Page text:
“We all sat around a table and debated the lines on a map and argued our position, as did the ski resorts,” he says, “and that’s what we ended up with. It was a good process. We had honest dialogues with our traditional and long-standing adversaries on issues in the Wasatch Mountains.”
A Question of Process
Although it’s been over a year since the SkiLink bill surfaced in Congress, Fisher is still mad about what he considers Talisker’s disregard for local control. However, he also admits that criticizing the bill has become SOC’s most effective argument against the SkiLink—and others agree.
“The congressional process is the problematic part of the SkiLink,” says Mark Menlove, the director of the Winter Wildlands Alliance and a former president of the Ski Utah, the state’s marketing firm for the snow industry. “Rep. Bishop’s bill bypasses a good public process and conveys what is well-used and well-loved public land to a private company.”
Talisker’s Mike Goar disputes the notion that the company was trying to avoid a local decision-making process. “To the contrary, if we prevail in Congress, we create a 100 percent local process, which will include Salt Lake and Summit counties and Salt Lake City,” he says. He also suggests that any local review of the gondola will involve public hearings, open houses and a vigorous dialogue about the watershed, transportation and recreation access. However, he doesn’t expect those events to happen until Talisker owns the land.
But Fisher counters that forcing the USFS to sell the land doesn’t just remove a federal agency from the review. He says it also wipes out years of local meetings and hearings that created the current management plan for the Wasatch-Cache National Forest—which includes the Big Cottonwood Canyon slopes where the gondola would run.
The current forest plan, Fisher says, prohibits ski resorts from expanding onto public land. But if Congress passes a law that orders the USFS to sell public land to Talisker, the ski resort can build the gondola on its newly private land with little interference. That back-door tactic isn’t right or fair, he says.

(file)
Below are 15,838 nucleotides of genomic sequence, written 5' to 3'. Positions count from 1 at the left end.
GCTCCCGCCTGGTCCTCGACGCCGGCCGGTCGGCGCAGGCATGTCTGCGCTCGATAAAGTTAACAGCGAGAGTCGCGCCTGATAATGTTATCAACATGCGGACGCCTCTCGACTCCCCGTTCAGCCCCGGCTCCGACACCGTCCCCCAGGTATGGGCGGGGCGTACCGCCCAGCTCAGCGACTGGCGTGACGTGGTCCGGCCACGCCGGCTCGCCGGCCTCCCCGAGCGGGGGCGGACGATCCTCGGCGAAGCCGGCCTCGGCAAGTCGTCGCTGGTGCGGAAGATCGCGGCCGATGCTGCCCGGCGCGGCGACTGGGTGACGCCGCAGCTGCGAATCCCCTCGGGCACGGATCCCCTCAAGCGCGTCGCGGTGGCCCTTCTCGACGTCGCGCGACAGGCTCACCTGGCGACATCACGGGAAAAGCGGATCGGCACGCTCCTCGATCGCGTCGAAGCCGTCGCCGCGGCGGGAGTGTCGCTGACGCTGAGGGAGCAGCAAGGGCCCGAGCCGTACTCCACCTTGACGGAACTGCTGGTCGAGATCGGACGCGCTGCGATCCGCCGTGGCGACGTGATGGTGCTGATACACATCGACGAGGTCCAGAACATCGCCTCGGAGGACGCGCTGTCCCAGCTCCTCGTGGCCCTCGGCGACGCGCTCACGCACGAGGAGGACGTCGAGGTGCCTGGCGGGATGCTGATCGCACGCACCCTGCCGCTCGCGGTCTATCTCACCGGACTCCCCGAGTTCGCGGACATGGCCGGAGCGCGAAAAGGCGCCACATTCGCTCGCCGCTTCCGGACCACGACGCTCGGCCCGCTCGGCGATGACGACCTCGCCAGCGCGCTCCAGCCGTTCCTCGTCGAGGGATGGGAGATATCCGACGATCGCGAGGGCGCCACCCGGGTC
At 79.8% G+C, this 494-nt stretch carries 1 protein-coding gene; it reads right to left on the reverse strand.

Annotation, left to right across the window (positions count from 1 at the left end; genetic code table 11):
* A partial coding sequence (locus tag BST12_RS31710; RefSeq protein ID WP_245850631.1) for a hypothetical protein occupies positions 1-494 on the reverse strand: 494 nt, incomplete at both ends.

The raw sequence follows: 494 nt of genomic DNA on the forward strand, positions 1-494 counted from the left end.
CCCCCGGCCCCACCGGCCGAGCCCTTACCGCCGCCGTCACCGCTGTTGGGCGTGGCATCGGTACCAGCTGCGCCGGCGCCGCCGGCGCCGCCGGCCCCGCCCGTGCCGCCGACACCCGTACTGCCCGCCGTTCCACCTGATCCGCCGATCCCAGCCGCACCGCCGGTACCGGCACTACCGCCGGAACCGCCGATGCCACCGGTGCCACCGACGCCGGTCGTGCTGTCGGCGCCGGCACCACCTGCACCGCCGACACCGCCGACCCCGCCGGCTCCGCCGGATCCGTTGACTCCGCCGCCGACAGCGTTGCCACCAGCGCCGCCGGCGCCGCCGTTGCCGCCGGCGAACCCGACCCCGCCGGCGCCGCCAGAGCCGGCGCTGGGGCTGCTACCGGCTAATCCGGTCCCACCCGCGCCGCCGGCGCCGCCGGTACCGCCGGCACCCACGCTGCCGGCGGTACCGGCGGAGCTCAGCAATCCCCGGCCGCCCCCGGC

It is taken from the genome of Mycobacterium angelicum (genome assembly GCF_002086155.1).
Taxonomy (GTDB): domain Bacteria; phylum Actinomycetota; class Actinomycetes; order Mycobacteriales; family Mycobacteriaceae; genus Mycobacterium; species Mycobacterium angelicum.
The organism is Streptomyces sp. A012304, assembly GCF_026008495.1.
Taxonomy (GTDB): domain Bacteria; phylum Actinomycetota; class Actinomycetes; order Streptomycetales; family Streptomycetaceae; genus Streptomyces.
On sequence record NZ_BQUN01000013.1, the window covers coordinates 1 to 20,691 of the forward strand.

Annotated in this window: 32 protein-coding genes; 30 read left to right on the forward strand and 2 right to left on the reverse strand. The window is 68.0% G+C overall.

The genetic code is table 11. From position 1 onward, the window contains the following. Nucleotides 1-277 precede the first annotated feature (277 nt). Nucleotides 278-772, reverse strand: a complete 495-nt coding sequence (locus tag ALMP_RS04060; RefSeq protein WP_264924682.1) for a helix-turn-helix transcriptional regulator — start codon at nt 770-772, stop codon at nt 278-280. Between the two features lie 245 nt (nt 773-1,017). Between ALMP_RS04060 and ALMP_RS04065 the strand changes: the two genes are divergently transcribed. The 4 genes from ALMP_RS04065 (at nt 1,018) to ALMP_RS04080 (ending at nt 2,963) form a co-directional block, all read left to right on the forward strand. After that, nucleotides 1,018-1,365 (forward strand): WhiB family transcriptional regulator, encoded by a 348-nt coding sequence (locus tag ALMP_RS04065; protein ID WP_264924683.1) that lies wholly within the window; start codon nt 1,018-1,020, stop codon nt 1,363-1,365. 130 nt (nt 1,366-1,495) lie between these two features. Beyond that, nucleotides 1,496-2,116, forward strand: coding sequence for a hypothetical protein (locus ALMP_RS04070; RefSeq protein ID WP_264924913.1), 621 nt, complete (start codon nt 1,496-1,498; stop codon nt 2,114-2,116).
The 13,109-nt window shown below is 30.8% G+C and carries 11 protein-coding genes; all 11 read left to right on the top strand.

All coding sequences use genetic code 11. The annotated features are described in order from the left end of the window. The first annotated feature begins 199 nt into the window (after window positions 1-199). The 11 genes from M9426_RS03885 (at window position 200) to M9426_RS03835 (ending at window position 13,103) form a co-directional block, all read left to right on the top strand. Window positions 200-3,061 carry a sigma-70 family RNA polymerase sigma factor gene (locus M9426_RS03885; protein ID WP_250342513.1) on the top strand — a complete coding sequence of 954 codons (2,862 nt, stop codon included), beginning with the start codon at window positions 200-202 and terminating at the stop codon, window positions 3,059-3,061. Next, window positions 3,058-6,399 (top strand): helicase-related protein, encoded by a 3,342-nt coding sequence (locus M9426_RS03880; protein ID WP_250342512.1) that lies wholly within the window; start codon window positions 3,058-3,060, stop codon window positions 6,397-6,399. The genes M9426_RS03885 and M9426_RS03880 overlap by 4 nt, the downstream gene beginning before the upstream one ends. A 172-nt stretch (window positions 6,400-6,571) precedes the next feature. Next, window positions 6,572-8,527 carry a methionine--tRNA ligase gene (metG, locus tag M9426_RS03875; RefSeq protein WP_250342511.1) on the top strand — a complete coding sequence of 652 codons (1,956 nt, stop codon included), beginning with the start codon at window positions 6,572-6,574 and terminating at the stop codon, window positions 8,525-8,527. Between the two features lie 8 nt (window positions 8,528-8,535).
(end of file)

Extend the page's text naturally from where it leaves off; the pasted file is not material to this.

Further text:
“If Save Our Canyons went directly to Washington, D.C., and got a congressman from New York or wherever to introduce our wilderness bill without any public comment or local hearings, Utah’s politicians would pitch a shit fit,” Fisher says.
Ted Wilson knew that running SkiLink through the halls of Congress was playing with fire. As a former politician, he recognized that appearing to sidestep the local process would inflame the opposition. “It’s what Save Our Canyons is talking about continually, as I probably would if I was them and had a different view on this,” he says.
But after the regional office of the USFS turned down Talisker’s initial proposal to build the gondola on public land, the ski resort saw no other way to achieve its goal. “We either went to Congress, or there’d be no SkiLink,” Wilson says.
And despite a focus on getting the USFS to sell the land to Talisker, Wilson is convinced there will be a full vetting of the proposal on both the federal and local level. “This is not company position, but I believe that we will never get out of Congress without a full NEPA (a federally sanctioned environmental review and analysis), which means full public hearings and a listing of alternatives.”
Fisher, however, isn’t so sure that a federal review of the gondola proposal will happen. He points to the testimony of Greg Smith, the acting deputy chief of the USFS, during a congressional hearing on the SkiLink bill in December 2011. “The USFS guy basically tells the committee, ‘If you’re telling us to get rid of the land, why should we waste taxpayers’ dollars doing an environmental review on something you’re requiring us to dispose of?’ ”
Based on that testimony, Fisher believes the USFS won’t pursue a NEPA evaluation for this project, leaving any review up to local governments.